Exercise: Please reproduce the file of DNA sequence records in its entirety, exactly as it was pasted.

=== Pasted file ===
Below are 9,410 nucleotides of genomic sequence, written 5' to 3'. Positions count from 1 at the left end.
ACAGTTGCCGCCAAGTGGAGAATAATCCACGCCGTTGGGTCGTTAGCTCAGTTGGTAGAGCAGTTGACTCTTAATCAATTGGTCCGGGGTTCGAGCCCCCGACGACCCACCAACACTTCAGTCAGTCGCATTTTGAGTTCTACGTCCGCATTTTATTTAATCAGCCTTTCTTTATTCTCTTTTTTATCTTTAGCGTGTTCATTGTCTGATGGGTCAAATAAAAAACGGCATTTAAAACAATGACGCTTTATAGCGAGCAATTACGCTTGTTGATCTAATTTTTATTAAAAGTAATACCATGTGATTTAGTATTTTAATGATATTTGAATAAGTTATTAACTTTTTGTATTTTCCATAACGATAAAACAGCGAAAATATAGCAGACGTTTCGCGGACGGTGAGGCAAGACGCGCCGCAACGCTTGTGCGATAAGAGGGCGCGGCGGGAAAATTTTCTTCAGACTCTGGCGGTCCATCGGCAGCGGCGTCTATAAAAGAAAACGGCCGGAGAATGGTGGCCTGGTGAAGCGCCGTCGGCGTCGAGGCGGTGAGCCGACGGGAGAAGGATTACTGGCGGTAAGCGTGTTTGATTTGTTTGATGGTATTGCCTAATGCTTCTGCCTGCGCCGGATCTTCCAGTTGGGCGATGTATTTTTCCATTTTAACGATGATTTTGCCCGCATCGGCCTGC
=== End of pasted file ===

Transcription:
Below are 9,410 nucleotides of genomic sequence, written 5' to 3'. Positions count from 1 at the left end.
ACAGTTGCCGCCAAGTGGAGAATAATCCACGCCGTTGGGTCGTTAGCTCAGTTGGTAGAGCAGTTGACTCTTAATCAATTGGTCCGGGGTTCGAGCCCCCGACGACCCACCAACACTTCAGTCAGTCGCATTTTGAGTTCTACGTCCGCATTTTATTTAATCAGCCTTTCTTTATTCTCTTTTTTATCTTTAGCGTGTTCATTGTCTGATGGGTCAAATAAAAAACGGCATTTAAAACAATGACGCTTTATAGCGAGCAATTACGCTTGTTGATCTAATTTTTATTAAAAGTAATACCATGTGATTTAGTATTTTAATGATATTTGAATAAGTTATTAACTTTTTGTATTTTCCATAACGATAAAACAGCGAAAATATAGCAGACGTTTCGCGGACGGTGAGGCAAGACGCGCCGCAACGCTTGTGCGATAAGAGGGCGCGGCGGGAAAATTTTCTTCAGACTCTGGCGGTCCATCGGCAGCGGCGTCTATAAAAGAAAACGGCCGGAGAATGGTGGCCTGGTGAAGCGCCGTCGGCGTCGAGGCGGTGAGCCGACGGGAGAAGGATTACTGGCGGTAAGCGTGTTTGATTTGTTTGATGGTATTGCCTAATGCTTCTGCCTGCGCCGGATCTTCCAGTTGGGCGATGTATTTTTCCATTTTAACGATGATTTTGCCCGCATCGGCCTGC